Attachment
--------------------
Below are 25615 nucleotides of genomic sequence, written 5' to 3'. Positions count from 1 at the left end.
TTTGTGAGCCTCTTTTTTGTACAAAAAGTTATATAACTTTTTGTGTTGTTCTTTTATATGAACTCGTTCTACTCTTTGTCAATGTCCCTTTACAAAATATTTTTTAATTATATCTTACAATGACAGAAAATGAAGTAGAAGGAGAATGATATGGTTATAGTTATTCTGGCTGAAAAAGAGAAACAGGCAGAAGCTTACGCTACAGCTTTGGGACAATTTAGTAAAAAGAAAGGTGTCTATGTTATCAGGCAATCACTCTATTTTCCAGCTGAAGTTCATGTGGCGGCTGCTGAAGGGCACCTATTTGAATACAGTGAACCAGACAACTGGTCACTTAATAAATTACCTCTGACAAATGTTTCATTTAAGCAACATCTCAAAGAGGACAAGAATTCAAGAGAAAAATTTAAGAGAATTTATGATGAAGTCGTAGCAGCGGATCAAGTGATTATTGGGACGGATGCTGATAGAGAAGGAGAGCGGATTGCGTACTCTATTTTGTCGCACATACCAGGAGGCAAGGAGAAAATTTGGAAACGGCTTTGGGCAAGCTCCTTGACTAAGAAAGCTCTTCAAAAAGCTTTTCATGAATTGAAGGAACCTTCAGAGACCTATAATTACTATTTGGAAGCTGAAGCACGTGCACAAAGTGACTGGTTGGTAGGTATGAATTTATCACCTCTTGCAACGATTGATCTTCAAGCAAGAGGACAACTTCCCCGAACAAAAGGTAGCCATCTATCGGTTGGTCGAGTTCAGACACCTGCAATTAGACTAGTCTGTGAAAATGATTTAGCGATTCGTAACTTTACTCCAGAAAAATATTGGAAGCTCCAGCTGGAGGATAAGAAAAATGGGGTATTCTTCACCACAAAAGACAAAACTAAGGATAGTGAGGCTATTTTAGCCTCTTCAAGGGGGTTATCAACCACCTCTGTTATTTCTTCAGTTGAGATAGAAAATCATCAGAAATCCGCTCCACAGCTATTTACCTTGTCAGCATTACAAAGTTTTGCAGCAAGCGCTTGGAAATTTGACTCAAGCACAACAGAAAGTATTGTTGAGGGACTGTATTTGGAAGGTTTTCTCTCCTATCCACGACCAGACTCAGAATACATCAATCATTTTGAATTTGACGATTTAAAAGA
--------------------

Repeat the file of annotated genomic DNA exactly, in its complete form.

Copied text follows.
Below are 25615 nucleotides of genomic sequence, written 5' to 3'. Positions count from 1 at the left end.
TTTGTGAGCCTCTTTTTTGTACAAAAAGTTATATAACTTTTTGTGTTGTTCTTTTATATGAACTCGTTCTACTCTTTGTCAATGTCCCTTTACAAAATATTTTTTAATTATATCTTACAATGACAGAAAATGAAGTAGAAGGAGAATGATATGGTTATAGTTATTCTGGCTGAAAAAGAGAAACAGGCAGAAGCTTACGCTACAGCTTTGGGACAATTTAGTAAAAAGAAAGGTGTCTATGTTATCAGGCAATCACTCTATTTTCCAGCTGAAGTTCATGTGGCGGCTGCTGAAGGGCACCTATTTGAATACAGTGAACCAGACAACTGGTCACTTAATAAATTACCTCTGACAAATGTTTCATTTAAGCAACATCTCAAAGAGGACAAGAATTCAAGAGAAAAATTTAAGAGAATTTATGATGAAGTCGTAGCAGCGGATCAAGTGATTATTGGGACGGATGCTGATAGAGAAGGAGAGCGGATTGCGTACTCTATTTTGTCGCACATACCAGGAGGCAAGGAGAAAATTTGGAAACGGCTTTGGGCAAGCTCCTTGACTAAGAAAGCTCTTCAAAAAGCTTTTCATGAATTGAAGGAACCTTCAGAGACCTATAATTACTATTTGGAAGCTGAAGCACGTGCACAAAGTGACTGGTTGGTAGGTATGAATTTATCACCTCTTGCAACGATTGATCTTCAAGCAAGAGGACAACTTCCCCGAACAAAAGGTAGCCATCTATCGGTTGGTCGAGTTCAGACACCTGCAATTAGACTAGTCTGTGAAAATGATTTAGCGATTCGTAACTTTACTCCAGAAAAATATTGGAAGCTCCAGCTGGAGGATAAGAAAAATGGGGTATTCTTCACCACAAAAGACAAAACTAAGGATAGTGAGGCTATTTTAGCCTCTTCAAGGGGGTTATCAACCACCTCTGTTATTTCTTCAGTTGAGATAGAAAATCATCAGAAATCCGCTCCACAGCTATTTACCTTGTCAGCATTACAAAGTTTTGCAGCAAGCGCTTGGAAATTTGACTCAAGCACAACAGAAAGTATTGTTGAGGGACTGTATTTGGAAGGTTTTCTCTCCTATCCACGACCAGACTCAGAATACATCAATCATTTTGAATTTGACGATTTAAAAGA